However, Stephanie Patka, diocesan spokeswoman, said it appears some conclusions are in error.
She said they are based on website navigation issues rather than any deliberate withholding or hiding of information.
Simply typing “finance” or “finances” in the diocese's website's search engine at www.diocesefwsb.org does not produce any results. However, audited financial statements from last year and 2016 are available at the site. But they must be accessed by searching for “Business Office” and clicking on prompts at the bottom of a list.
“I think what it (the study) says is more of a function of the design efficiency of websites than a reflection of what dioceses think (about accountability and transparency),” Patka said.
“Could it (the local diocese's search engine functioning) be streamlined? Well, yes, but I think we already are transparent. But if we need to adjust the search engine, that is something we can look at.”
Ingala said the financial statements may not have been online last summer when the study's information was gathered. A check of a website that stores snapshots of website content does not show the financial information as late as October, the most recent snapshot available.
However, the information, which was previously published in Today's Catholic, the diocesan weekly newspaper, could have been online at a different location. That could not be readily determined last week.
The online financial reports list finance council members, but no other information about them. That is a lapse, study authors said, because church law requires at least three members with financial or legal experience be appointed by the bishop.
Patka said besides being published in Today's Catholic, copies of the diocese's financial reports are mailed to members. The diocese also publishes financial information about the annual Bishop's Appeal and a local Catholic funding foundation online.
Financial fraud policies are also published online.
Bleke said many congregations and denominations do not take the steps recommended by Voice of the Faithful. Financial disclosure procedures vary widely, he said – depending on congregational size, budget, rules, technological savvy and denominational and congregational rules.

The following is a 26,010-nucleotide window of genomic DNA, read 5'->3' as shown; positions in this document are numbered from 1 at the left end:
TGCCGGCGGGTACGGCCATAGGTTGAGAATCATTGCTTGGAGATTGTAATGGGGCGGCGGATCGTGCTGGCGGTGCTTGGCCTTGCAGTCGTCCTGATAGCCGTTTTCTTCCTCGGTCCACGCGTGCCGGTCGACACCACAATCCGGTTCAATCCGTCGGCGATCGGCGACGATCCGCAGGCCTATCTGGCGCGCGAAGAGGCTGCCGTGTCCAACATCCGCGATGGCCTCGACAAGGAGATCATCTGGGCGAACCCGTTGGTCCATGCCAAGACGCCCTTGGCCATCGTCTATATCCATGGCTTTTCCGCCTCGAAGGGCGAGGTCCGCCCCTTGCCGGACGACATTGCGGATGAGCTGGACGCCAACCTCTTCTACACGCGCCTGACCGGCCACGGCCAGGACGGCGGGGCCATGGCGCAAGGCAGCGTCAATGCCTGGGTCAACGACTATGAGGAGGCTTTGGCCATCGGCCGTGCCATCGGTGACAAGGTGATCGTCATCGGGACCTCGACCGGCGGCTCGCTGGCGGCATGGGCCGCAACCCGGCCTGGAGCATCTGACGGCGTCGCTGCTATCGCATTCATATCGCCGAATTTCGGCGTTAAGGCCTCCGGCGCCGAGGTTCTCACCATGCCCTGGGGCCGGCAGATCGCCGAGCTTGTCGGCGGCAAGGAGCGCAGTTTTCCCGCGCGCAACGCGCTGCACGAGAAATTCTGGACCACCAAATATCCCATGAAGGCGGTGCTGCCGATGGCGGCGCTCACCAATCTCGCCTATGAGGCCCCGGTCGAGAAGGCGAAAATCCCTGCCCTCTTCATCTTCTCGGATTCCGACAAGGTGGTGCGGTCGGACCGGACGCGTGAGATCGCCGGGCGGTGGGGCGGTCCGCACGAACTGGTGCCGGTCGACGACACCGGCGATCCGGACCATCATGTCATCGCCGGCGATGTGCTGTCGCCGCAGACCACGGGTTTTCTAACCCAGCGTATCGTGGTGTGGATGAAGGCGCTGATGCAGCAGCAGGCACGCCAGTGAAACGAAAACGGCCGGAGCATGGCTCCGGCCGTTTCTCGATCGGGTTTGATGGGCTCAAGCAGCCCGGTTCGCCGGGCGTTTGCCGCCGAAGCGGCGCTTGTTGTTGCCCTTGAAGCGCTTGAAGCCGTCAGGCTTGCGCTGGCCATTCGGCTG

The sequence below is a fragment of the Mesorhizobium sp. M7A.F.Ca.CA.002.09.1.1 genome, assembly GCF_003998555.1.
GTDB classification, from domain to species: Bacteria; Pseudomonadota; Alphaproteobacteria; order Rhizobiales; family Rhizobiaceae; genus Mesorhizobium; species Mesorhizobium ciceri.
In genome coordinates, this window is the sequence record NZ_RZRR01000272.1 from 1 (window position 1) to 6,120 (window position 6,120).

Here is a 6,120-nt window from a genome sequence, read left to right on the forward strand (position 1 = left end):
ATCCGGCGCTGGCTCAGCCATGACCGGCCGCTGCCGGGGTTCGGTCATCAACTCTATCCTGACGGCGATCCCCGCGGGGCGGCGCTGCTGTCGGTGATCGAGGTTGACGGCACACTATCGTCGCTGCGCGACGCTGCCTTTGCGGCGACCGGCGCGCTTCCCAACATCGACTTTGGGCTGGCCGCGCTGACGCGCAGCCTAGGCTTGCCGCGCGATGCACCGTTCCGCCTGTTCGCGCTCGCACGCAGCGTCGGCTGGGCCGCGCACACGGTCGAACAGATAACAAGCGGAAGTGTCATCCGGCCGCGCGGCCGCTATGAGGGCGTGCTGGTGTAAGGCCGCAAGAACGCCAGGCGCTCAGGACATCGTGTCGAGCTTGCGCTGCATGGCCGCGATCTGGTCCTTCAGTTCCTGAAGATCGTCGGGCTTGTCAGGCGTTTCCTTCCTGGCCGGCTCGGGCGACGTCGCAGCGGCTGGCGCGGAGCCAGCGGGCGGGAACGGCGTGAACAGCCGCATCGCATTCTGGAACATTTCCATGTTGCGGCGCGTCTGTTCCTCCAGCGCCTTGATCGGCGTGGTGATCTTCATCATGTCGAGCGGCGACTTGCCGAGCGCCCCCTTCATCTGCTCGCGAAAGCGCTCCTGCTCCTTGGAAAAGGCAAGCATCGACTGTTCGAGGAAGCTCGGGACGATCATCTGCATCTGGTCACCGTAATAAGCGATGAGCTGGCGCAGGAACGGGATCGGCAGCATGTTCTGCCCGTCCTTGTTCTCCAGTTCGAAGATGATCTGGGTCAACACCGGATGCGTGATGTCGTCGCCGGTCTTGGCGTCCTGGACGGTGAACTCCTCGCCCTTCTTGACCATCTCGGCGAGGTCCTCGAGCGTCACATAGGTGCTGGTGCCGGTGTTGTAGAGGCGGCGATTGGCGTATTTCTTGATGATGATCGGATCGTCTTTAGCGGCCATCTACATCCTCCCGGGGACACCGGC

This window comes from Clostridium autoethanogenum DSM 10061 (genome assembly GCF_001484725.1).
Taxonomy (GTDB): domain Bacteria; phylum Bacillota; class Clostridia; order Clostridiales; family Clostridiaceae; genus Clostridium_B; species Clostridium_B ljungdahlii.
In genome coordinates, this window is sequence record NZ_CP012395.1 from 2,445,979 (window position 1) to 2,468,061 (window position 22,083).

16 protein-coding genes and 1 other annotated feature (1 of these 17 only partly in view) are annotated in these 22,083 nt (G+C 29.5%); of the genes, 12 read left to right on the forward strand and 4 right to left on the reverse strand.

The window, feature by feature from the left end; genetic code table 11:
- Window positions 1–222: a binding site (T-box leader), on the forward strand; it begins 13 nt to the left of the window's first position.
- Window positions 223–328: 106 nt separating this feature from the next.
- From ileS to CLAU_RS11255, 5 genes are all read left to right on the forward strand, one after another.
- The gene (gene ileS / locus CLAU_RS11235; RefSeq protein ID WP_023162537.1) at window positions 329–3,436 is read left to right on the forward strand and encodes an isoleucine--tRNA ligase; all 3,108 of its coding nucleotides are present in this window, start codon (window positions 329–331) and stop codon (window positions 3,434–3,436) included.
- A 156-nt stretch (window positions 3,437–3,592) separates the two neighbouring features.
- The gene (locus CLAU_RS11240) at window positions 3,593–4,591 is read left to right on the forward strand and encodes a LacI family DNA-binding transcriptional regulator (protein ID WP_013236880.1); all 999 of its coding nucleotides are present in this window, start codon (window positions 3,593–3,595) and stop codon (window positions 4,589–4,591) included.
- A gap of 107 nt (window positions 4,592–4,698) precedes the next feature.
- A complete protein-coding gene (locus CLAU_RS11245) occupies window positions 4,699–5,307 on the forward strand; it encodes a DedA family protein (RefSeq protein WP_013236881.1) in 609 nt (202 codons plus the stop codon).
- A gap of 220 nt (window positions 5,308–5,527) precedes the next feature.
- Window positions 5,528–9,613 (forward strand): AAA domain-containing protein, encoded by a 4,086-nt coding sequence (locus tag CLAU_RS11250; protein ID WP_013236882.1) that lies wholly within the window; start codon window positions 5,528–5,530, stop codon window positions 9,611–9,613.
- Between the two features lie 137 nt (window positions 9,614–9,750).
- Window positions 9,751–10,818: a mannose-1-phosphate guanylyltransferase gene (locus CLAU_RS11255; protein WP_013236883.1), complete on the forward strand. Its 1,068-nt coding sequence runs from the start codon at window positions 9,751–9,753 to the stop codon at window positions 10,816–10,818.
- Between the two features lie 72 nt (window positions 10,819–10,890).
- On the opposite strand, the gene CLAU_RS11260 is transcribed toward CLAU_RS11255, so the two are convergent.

Some religious bodies don't do independent audits because they are expensive, Bleke said. However, the local Lutheran Church-Missouri Synod District has been encouraging professional financial reviews by someone not connected to a particular congregation to prevent conflicts of interest, he added.
According to the Church Transparency Project, some religious bodies disclose finances to some members but not others, or to members but not to the public. Some use websites, some don't. Some use limited-access, password-protected websites.
“Many studies have shown that churchgoers want similar transparency from churches as from (nonprofit) organizations that file public documents with government entities, and that congregants at churches that are more transparent give more,” the transparency project's website states.
Ingala said if financial records were recently posted, that shows the diocese is moving in the direction of transparency and would get better marks in this year's survey. He said the changes would not be difficult to make.
Among those in the study, the Diocese of Sacramento received the highest score, 59 out of 60. The lowest score, 10, was shared by the Archdiocese of Mobile, Alabama, and the dioceses of Brownsville, Texas; Biloxi, Mississippi; and Camden, New Jersey.
Patka said she believes Voice of the Faithful's study comes from “a sincere desire to hold parishes accountable because they care so much” and want financially responsible ministries.
“I think we can all agree that transparency is important,” she said.